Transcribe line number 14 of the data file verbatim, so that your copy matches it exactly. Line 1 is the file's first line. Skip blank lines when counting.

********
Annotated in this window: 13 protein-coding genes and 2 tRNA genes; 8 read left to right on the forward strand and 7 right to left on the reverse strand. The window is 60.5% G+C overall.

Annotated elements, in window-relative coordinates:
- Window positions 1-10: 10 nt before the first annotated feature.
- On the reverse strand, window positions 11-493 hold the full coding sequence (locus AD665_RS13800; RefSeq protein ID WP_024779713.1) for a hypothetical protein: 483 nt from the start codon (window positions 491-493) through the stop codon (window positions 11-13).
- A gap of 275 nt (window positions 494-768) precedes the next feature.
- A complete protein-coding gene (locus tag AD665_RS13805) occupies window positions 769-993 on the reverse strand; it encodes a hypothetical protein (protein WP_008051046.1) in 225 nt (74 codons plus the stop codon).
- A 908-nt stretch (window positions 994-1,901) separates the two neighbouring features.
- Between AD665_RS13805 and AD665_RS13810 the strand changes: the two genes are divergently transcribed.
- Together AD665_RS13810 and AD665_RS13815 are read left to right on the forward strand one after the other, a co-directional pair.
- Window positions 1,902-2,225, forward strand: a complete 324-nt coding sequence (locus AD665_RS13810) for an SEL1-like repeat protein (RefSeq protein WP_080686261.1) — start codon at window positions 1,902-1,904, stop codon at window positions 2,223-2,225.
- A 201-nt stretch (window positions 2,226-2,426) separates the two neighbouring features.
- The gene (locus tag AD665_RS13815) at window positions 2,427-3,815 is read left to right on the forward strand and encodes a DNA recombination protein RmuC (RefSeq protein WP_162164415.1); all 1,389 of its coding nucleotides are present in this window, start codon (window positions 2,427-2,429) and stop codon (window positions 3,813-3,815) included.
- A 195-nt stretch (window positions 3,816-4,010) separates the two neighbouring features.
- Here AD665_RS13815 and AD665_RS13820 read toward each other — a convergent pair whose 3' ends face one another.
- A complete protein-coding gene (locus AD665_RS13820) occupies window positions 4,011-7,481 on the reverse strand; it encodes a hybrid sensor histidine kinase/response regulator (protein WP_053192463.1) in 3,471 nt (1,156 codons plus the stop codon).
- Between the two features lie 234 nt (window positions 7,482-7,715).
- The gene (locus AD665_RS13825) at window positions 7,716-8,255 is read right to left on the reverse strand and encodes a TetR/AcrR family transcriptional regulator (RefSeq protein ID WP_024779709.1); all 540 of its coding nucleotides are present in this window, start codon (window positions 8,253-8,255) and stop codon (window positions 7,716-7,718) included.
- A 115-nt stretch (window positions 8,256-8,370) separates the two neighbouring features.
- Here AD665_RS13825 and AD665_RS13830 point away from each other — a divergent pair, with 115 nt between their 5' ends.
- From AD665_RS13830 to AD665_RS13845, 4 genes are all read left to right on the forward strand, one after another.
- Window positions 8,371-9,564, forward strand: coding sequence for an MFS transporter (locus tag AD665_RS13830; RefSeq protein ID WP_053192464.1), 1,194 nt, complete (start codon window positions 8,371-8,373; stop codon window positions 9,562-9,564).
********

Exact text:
- Here AD665_RS13815 and AD665_RS13820 read toward each other — a convergent pair whose 3' ends face one another.